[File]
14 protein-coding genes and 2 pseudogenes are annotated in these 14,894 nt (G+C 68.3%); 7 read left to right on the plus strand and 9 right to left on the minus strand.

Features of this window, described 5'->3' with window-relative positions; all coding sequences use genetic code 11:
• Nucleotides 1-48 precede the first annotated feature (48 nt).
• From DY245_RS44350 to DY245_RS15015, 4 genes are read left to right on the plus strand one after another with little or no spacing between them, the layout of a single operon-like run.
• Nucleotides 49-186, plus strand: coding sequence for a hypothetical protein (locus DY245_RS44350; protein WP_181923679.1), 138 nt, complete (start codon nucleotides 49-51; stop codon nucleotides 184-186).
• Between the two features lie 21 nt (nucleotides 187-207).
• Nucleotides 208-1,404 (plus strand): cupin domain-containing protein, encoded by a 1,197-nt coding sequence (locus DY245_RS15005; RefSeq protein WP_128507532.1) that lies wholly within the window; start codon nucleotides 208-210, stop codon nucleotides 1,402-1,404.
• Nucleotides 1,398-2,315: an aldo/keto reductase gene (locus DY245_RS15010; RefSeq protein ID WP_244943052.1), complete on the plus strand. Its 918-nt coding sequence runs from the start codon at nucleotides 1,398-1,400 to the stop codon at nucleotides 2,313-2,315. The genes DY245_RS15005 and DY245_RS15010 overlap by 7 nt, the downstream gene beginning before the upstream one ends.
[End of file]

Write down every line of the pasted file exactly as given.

14 protein-coding genes and 2 pseudogenes are annotated in these 14,894 nt (G+C 68.3%); 7 read left to right on the plus strand and 9 right to left on the minus strand.

Features of this window, described 5'->3' with window-relative positions; all coding sequences use genetic code 11:
• Nucleotides 1-48 precede the first annotated feature (48 nt).
• From DY245_RS44350 to DY245_RS15015, 4 genes are read left to right on the plus strand one after another with little or no spacing between them, the layout of a single operon-like run.
• Nucleotides 49-186, plus strand: coding sequence for a hypothetical protein (locus DY245_RS44350; protein WP_181923679.1), 138 nt, complete (start codon nucleotides 49-51; stop codon nucleotides 184-186).
• Between the two features lie 21 nt (nucleotides 187-207).
• Nucleotides 208-1,404 (plus strand): cupin domain-containing protein, encoded by a 1,197-nt coding sequence (locus DY245_RS15005; RefSeq protein WP_128507532.1) that lies wholly within the window; start codon nucleotides 208-210, stop codon nucleotides 1,402-1,404.
• Nucleotides 1,398-2,315: an aldo/keto reductase gene (locus DY245_RS15010; RefSeq protein ID WP_244943052.1), complete on the plus strand. Its 918-nt coding sequence runs from the start codon at nucleotides 1,398-1,400 to the stop codon at nucleotides 2,313-2,315. The genes DY245_RS15005 and DY245_RS15010 overlap by 7 nt, the downstream gene beginning before the upstream one ends.